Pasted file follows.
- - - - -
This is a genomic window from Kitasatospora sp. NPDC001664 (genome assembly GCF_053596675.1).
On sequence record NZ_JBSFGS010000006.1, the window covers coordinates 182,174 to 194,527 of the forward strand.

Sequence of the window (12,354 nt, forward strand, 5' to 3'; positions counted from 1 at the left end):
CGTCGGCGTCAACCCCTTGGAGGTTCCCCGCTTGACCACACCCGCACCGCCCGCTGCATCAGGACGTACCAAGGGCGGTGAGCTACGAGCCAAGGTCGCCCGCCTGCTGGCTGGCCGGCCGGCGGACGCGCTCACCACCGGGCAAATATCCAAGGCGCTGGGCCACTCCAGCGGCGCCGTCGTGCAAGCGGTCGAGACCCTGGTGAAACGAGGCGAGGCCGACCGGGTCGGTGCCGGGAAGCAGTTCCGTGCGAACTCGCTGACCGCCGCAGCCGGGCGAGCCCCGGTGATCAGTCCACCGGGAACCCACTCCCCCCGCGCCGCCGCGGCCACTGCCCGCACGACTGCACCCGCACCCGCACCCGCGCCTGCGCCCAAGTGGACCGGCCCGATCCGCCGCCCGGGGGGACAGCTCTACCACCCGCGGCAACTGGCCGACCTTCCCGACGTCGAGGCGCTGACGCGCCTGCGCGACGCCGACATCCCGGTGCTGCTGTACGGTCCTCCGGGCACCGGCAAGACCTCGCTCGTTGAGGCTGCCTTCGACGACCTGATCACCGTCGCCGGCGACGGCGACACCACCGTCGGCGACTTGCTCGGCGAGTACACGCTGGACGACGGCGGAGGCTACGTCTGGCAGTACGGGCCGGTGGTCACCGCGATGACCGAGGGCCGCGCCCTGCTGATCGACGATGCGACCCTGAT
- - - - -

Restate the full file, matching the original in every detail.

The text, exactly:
This is a genomic window from Kitasatospora sp. NPDC001664 (genome assembly GCF_053596675.1).
On sequence record NZ_JBSFGS010000006.1, the window covers coordinates 182,174 to 194,527 of the forward strand.

Sequence of the window (12,354 nt, forward strand, 5' to 3'; positions counted from 1 at the left end):
CGTCGGCGTCAACCCCTTGGAGGTTCCCCGCTTGACCACACCCGCACCGCCCGCTGCATCAGGACGTACCAAGGGCGGTGAGCTACGAGCCAAGGTCGCCCGCCTGCTGGCTGGCCGGCCGGCGGACGCGCTCACCACCGGGCAAATATCCAAGGCGCTGGGCCACTCCAGCGGCGCCGTCGTGCAAGCGGTCGAGACCCTGGTGAAACGAGGCGAGGCCGACCGGGTCGGTGCCGGGAAGCAGTTCCGTGCGAACTCGCTGACCGCCGCAGCCGGGCGAGCCCCGGTGATCAGTCCACCGGGAACCCACTCCCCCCGCGCCGCCGCGGCCACTGCCCGCACGACTGCACCCGCACCCGCACCCGCGCCTGCGCCCAAGTGGACCGGCCCGATCCGCCGCCCGGGGGGACAGCTCTACCACCCGCGGCAACTGGCCGACCTTCCCGACGTCGAGGCGCTGACGCGCCTGCGCGACGCCGACATCCCGGTGCTGCTGTACGGTCCTCCGGGCACCGGCAAGACCTCGCTCGTTGAGGCTGCCTTCGACGACCTGATCACCGTCGCCGGCGACGGCGACACCACCGTCGGCGACTTGCTCGGCGAGTACACGCTGGACGACGGCGGAGGCTACGTCTGGCAGTACGGGCCGGTGGTCACCGCGATGACCGAGGGCCGCGCCCTGCTGATCGACGATGCGACCCTGAT